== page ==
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City of Battle Creek turns popular recreational center into homeless shelter

Share Center ‘grateful’ City allowed them to move to Full Blast, giving them space to practice social-distancing
Posted at 7:36 PM, Apr 23, 2020
and last updated 2020-04-23 19:36:18-04

As soon as the governor’s executive stay-at-home order went into effect on March 24, Full Blast — a popular recreational and fitness center with a water park — shut its doors.

However, immediately afterwards, the Share Center moved in.

“We moved our day shelter operations over to Full Blast and we’re so very grateful to the city of Battle Creek for allowing us to do that,” said Robert Elchert, executive director of the center. “It’s a much bigger facility than the Share Center that allows for us to accommodate our consumers with appropriate social distancing.”

Elchert said since they’ve moved in they’ve been serving around 30 homeless men and women a day. The staff can’t do any face-to-face peer services like they used to. However they try to keep people busy with books, games and movies.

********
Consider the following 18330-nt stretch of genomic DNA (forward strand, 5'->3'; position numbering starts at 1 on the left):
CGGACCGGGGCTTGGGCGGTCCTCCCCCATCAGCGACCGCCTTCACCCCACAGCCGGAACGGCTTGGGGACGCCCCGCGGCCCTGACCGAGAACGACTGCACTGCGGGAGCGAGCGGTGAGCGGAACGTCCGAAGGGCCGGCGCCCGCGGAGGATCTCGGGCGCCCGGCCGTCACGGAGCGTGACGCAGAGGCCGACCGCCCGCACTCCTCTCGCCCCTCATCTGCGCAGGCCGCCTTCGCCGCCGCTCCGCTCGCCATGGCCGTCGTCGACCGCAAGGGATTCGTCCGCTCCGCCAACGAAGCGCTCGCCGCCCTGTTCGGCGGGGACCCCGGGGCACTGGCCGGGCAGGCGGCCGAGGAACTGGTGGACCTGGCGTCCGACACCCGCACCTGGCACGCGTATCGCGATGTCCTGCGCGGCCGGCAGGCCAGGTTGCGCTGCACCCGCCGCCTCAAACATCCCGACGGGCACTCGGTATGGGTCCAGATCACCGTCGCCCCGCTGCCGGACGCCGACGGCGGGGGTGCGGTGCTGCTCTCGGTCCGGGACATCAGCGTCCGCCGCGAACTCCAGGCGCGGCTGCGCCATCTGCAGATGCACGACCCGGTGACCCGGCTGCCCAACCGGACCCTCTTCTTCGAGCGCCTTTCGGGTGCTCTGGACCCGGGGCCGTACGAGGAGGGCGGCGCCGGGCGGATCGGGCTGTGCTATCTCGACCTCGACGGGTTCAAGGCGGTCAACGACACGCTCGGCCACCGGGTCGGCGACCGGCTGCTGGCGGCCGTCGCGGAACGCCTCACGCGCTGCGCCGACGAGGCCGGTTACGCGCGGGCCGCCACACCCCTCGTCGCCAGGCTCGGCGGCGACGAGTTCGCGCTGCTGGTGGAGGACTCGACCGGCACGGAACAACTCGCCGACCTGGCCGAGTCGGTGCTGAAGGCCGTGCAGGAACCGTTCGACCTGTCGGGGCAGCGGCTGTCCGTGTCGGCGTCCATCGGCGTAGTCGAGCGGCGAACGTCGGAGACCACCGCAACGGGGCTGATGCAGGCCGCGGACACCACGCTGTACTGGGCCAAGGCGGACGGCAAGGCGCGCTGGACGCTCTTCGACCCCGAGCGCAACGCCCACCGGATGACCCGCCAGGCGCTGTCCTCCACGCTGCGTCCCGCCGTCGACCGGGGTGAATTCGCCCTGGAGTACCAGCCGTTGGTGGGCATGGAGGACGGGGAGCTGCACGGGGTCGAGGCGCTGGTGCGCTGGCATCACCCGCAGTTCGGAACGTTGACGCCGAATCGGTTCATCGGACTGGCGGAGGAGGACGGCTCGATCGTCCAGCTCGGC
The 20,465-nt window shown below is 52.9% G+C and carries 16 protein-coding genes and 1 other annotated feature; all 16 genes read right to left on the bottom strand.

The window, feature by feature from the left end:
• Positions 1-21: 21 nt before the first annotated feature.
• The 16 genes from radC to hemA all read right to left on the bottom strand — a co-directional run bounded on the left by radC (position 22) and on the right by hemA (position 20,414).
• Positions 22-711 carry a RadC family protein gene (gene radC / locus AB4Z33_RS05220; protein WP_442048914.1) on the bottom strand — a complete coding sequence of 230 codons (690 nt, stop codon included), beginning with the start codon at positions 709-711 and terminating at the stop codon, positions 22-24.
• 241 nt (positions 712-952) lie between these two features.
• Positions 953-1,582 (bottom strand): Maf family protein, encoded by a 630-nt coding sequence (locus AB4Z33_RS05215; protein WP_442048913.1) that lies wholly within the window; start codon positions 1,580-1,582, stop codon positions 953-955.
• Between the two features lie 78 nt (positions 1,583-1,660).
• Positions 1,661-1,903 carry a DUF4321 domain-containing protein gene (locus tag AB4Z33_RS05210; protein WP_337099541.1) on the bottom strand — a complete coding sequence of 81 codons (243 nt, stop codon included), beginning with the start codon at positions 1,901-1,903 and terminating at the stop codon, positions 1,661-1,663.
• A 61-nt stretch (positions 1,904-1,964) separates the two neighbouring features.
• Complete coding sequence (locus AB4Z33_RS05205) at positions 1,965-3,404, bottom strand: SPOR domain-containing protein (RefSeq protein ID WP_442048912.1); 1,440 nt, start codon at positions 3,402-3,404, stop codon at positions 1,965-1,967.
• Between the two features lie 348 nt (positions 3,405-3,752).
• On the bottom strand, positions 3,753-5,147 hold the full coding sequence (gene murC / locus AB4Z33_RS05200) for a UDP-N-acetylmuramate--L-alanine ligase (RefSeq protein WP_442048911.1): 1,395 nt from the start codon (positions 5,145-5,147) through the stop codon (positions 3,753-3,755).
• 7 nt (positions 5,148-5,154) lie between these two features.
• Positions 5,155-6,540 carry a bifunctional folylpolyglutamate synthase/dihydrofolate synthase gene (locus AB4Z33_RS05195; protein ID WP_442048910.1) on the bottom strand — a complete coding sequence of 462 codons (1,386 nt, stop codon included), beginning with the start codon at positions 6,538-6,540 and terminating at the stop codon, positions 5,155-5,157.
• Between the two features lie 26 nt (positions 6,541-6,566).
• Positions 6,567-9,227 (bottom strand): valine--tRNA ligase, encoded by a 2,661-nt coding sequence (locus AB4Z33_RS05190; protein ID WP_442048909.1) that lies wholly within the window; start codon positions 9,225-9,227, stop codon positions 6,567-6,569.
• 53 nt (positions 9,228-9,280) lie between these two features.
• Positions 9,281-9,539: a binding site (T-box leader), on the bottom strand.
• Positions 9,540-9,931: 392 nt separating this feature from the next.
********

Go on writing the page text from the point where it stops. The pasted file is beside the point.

“The facility is pretty well suited to not only house individuals during the day and overnight, but it has restroom facilities and showers and those other amenities you would need,” said Assistant City Manager Ted Dearing during a Zoom interview with FOX 17. “So it really was a good fit.”

Elchert said men can also stay overnight at Full Blast while women can sleep at the Haven of Rest on Green Street.

During the day the Share Center’s cooks and volunteers prepare meals that they drive to Full Blast.

“We just eclipsed 4,000 meals in our first month of carryout,” Elchert said. “So, it’s starting to uptick because we know that the economic effects of this are going to last way longer than any quarantines or executive orders.”

Elchert said that the Share Center also prepares meals for people living in hotel rooms. Currently they drop off food at 67 hotel rooms throughout the city, some of the people in them are quarantining.

Dearing said City Hall was grateful to accommodate the city’s 'most vulnerable population.' They expect the governor’s stay-at-home order to be extended. They're ready to house them there for as long as needed.

“At some point we know we’ll need to transition probably as weather gets a little bit better,” Dearing said. “But right now we plan on continuing to offer the service at Full Blast.”